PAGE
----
- Prescribed, promoted, and sold human growth hormone (HGH) by misrepresenting it to consumers as a harmless panacea for the effects of aging when, in fact, the FDA has not found it to be safe and effective for that purpose.
- Sold prescription drugs to their patients that had been provided to the defendants as free samples. (Federal law prohibits the sale of prescription drug samples.)
The case was initially referred to the Oregon Department of Justice by the Oregon Board of Medical Examiners (BME), which, in 2000 placed Moos on ten years of probation for problems associated with advertising and selling prescription drugs over the Internet. The BME subsequently became aware of Moos's criminal indictment in Multnomah County for unlawful drug use and a criminal investigation in California related to practicing medicine without a license. His medical license was suspended by the BME on an emergency basis in January 2003, and the suspension was confirmed as a final order in April 2003. The FDA, which had a parallel investigation under way, provided additional input into the case. [Attorney General files lawsuit against two Oregon medical doctors. News release, Oct 23, 2003]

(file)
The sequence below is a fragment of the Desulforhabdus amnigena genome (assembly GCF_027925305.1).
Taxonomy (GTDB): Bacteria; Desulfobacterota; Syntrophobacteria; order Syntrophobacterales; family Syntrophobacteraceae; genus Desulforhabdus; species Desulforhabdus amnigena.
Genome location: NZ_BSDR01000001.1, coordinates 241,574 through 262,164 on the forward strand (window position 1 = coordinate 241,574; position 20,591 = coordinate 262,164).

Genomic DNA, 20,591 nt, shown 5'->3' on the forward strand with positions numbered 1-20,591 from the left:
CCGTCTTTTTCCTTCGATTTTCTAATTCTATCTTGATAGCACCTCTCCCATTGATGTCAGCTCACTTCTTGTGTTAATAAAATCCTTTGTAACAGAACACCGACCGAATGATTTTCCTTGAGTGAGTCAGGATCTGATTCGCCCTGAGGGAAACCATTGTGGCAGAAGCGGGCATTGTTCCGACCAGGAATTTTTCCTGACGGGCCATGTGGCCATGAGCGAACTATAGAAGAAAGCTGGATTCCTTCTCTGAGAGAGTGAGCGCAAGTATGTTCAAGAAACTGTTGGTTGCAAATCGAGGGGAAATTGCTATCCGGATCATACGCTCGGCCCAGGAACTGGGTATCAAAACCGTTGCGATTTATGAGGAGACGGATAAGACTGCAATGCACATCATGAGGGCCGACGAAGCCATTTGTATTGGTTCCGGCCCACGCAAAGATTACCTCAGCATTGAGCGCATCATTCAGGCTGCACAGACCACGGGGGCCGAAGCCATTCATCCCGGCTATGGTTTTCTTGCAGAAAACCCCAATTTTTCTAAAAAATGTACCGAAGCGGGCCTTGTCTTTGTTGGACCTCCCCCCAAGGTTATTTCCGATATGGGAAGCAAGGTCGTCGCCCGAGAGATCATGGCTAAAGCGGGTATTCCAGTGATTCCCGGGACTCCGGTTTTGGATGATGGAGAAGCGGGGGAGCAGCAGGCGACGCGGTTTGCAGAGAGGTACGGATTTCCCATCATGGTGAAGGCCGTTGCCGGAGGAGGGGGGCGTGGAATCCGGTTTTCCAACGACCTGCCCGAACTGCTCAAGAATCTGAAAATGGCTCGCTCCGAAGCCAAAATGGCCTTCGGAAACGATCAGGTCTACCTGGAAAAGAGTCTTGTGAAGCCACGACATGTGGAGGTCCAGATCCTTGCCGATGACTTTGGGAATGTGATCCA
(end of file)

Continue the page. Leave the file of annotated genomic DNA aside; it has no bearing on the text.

Study finds saw palmetto ineffective. Australian researchers have published the results of a randomized, double-blind study of 100 men under 80 years of age with symptoms of benign prostatic hypertrophy who took either saw palmetto extract (320 mg/day) or a placebo for 12 weeks. All participants had some improvement. However the saw palmetto extract was no more effective than a placebo for improving prostate symptom scores, erectile function, or peak urinary flow rate. [Willetts KE, Clements MS, Champion S, et al. Serenoa repens extract for benign prostate hyperplasia: a randomized controlled trial. BJU International 92:267-700, 2003]
Skeptic's Dictionary published. John Wiley & Sons has published a 450-page edition of The Skeptic's Dictionary, which includes close to 400 definitions and essays on supernatural, occult, paranormal, and pseudoscientific topics, including about 100 health-related items. Most of the information is adapted from the Robert Todd Carroll's Web site, which has been averaging more than 500,000 hits a month. The book is available from Amazon Books for $13.97 plus shipping.
This page was posted on November 4, 2003.